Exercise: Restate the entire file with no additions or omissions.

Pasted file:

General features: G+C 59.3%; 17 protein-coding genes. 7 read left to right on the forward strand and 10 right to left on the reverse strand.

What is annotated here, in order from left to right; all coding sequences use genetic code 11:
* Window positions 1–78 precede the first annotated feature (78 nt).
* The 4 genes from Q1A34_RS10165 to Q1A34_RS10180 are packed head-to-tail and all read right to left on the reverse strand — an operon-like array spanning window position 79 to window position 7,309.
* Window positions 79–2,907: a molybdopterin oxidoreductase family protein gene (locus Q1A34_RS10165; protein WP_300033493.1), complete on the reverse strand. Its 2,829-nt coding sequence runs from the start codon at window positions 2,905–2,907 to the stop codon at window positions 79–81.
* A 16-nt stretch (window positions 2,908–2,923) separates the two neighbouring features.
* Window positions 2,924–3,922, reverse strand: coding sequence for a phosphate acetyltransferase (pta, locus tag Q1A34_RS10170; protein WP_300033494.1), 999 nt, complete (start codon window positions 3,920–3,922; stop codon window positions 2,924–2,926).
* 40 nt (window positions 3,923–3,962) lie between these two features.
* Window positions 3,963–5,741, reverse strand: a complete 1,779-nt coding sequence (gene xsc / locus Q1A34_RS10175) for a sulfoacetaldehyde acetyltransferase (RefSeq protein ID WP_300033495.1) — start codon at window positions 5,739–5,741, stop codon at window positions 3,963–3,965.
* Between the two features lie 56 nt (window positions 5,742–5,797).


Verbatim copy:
General features: G+C 59.3%; 17 protein-coding genes. 7 read left to right on the forward strand and 10 right to left on the reverse strand.

What is annotated here, in order from left to right; all coding sequences use genetic code 11:
* Window positions 1–78 precede the first annotated feature (78 nt).
* The 4 genes from Q1A34_RS10165 to Q1A34_RS10180 are packed head-to-tail and all read right to left on the reverse strand — an operon-like array spanning window position 79 to window position 7,309.
* Window positions 79–2,907: a molybdopterin oxidoreductase family protein gene (locus Q1A34_RS10165; protein WP_300033493.1), complete on the reverse strand. Its 2,829-nt coding sequence runs from the start codon at window positions 2,905–2,907 to the stop codon at window positions 79–81.
* A 16-nt stretch (window positions 2,908–2,923) separates the two neighbouring features.
* Window positions 2,924–3,922, reverse strand: coding sequence for a phosphate acetyltransferase (pta, locus tag Q1A34_RS10170; protein WP_300033494.1), 999 nt, complete (start codon window positions 3,920–3,922; stop codon window positions 2,924–2,926).
* 40 nt (window positions 3,923–3,962) lie between these two features.
* Window positions 3,963–5,741, reverse strand: a complete 1,779-nt coding sequence (gene xsc / locus Q1A34_RS10175) for a sulfoacetaldehyde acetyltransferase (RefSeq protein ID WP_300033495.1) — start codon at window positions 5,739–5,741, stop codon at window positions 3,963–3,965.
* Between the two features lie 56 nt (window positions 5,742–5,797).